He played outfield like he’d just learned it the day before; he was as terrible an outfielder as he was great a hitter, but the overall package was great and he should be in the Hall. Manny hit 29 home runs in the playoffs, the all time record.
The greatest relief pitcher of all time and the best player of all time in the playoffs, at any position. If Mariano Rivera isn’t in the Hall of Fame, there’s no point in having one.
According to the Wins Above Replacement measure, Rolen is probably a Hall of Famer, and I can see that argument statistically; he was a very good hitter and a very good fielder at a hard position.
Nonetheless he only got 10% of the vote last year and he’ll probably never get in. Weirdly, I’m okay with that, and I can’t exactly tell you why. He just never seemed like a great player at any one time. He won the Rookie of the Year Award and a bunch of Gold Gloves but never led the league in any offensive category and only once made the top ten in MVP voting. There are better candidates.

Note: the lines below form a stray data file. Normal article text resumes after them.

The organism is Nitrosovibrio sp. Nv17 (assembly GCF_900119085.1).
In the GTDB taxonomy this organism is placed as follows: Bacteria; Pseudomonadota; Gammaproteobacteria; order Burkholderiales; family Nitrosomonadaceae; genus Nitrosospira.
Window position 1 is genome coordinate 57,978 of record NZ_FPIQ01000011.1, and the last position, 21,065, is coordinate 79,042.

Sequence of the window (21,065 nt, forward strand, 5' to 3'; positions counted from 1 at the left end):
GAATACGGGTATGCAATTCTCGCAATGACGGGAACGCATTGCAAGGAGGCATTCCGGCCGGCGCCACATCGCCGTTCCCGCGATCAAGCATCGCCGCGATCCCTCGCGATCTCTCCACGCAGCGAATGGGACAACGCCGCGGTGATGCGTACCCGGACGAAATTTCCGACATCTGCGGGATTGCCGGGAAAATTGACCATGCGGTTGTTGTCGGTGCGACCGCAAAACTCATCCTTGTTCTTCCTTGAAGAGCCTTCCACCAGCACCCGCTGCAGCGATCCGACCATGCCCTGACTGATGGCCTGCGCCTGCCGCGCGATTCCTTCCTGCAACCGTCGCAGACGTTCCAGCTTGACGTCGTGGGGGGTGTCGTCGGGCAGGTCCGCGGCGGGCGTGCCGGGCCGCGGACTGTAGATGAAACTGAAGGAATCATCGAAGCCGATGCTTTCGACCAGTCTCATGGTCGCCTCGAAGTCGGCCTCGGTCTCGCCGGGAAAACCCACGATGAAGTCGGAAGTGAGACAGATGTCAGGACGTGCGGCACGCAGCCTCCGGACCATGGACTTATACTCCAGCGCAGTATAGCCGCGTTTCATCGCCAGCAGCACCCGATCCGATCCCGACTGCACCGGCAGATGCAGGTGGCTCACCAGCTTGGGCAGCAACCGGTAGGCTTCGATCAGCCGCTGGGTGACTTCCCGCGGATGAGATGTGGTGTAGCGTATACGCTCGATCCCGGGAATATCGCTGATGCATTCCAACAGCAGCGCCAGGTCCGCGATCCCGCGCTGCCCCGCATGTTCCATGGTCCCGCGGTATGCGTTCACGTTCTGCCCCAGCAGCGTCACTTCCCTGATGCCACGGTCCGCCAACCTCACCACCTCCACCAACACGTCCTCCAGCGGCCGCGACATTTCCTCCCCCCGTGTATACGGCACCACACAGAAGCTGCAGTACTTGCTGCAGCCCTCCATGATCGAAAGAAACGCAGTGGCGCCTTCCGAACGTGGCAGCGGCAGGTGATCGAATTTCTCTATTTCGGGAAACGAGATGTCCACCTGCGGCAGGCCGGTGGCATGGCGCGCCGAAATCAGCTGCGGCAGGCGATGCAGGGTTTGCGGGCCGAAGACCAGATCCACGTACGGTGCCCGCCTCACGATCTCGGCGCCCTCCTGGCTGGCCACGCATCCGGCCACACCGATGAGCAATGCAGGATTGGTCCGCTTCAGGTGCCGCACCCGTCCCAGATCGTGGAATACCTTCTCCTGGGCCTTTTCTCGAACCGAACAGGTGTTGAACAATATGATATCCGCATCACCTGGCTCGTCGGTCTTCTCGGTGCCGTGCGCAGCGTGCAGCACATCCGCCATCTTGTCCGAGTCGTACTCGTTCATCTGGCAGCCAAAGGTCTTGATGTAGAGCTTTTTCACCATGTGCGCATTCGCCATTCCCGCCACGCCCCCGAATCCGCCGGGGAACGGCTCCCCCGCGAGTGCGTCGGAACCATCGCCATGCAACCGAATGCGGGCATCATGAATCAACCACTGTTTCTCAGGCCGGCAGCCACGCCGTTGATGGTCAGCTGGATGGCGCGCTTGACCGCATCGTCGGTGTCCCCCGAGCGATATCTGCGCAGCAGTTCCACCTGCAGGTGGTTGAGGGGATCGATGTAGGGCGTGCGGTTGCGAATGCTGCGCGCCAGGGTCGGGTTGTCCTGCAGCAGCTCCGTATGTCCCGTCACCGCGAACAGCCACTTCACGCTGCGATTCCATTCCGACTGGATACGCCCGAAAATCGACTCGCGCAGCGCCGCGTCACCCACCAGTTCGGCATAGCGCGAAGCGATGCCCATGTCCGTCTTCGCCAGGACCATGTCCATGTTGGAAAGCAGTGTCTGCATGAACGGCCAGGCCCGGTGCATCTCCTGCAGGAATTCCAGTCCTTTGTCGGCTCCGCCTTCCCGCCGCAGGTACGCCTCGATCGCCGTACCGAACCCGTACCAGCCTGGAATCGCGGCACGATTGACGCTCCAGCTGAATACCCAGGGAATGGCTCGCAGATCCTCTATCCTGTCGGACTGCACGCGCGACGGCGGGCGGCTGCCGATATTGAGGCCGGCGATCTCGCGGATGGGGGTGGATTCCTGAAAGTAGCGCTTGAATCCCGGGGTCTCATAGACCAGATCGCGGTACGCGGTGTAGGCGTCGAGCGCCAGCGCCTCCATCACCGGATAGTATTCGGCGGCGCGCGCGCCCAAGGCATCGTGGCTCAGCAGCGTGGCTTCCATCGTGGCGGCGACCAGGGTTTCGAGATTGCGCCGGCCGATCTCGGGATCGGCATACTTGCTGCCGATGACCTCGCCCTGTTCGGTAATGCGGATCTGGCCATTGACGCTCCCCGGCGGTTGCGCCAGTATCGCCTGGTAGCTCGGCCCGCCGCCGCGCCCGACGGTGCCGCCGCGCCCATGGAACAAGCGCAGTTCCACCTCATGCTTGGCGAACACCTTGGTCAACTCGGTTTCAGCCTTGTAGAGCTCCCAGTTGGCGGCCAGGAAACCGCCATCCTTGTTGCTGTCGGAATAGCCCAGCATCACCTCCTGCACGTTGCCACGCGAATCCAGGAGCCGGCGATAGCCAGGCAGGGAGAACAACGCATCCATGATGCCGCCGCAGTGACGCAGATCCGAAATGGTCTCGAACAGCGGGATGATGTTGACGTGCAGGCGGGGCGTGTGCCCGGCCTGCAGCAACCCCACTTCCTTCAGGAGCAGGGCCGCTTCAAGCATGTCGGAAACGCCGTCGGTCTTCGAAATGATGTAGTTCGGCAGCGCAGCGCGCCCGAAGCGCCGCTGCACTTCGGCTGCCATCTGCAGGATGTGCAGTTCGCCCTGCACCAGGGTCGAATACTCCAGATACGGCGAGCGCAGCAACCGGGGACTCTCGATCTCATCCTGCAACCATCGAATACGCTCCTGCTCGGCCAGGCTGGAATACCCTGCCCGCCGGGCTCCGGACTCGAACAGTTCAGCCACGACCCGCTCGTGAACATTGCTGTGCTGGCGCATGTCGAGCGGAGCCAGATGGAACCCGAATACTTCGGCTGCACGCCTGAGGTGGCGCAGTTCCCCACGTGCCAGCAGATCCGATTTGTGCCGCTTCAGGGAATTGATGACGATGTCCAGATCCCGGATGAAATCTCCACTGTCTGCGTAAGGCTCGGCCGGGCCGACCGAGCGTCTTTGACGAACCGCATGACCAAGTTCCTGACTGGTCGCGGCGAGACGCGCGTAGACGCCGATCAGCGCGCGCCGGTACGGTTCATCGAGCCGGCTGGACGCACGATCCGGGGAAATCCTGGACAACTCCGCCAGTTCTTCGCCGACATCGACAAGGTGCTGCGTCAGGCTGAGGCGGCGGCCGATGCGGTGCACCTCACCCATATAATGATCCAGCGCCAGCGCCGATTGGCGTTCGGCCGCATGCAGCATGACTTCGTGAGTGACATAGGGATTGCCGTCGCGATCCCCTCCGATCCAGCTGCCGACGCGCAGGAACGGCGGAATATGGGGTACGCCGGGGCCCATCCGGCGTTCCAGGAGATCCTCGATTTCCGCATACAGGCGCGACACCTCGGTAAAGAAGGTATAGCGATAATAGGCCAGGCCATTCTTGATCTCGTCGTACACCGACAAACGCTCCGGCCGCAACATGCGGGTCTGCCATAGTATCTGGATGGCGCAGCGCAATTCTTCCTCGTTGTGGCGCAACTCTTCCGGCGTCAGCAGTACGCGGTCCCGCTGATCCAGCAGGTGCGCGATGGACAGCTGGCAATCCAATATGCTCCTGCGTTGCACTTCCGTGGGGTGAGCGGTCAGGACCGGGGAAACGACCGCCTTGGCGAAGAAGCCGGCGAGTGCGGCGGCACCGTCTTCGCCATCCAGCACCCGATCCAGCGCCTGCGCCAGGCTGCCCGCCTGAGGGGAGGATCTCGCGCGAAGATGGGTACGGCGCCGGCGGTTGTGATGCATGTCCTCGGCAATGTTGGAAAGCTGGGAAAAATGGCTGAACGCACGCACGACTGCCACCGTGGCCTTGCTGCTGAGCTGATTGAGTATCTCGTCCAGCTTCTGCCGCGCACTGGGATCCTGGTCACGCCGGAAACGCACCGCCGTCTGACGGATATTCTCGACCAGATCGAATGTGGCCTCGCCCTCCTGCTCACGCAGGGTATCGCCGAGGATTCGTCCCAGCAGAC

Schilling was a hell of a pitcher in the regular season, and was one of the five greatest postseason players who ever lived. Statistically he is a no brainer.
Since retiring, Schilling has earned a reputation as one of the biggest dickheads in the history of ex-pro-athletes. He started a video game company that failed after taking a lot of government money from the State of Rhode Island, and has gone from being a loudmouthed conservative, which is okay, to being a raving, bigoted Trumpist, which is generally not a way to earn respectable friends. His Hall of Fame support last year was 51%, which makes him a dubious shot – he is only on the ballot three more years – but if he wasn’t a colossal dick he’d be in already.
Should the voters disregard his being an asshole and elect him? Logically, they should. Schilling was not enough of an asshole as a player to make his teams unsuccessful; he played for two World Champions. His being a shitstick since then is not especially relevant. I’m not shedding any tears for him though. It’s a privilege, not a right.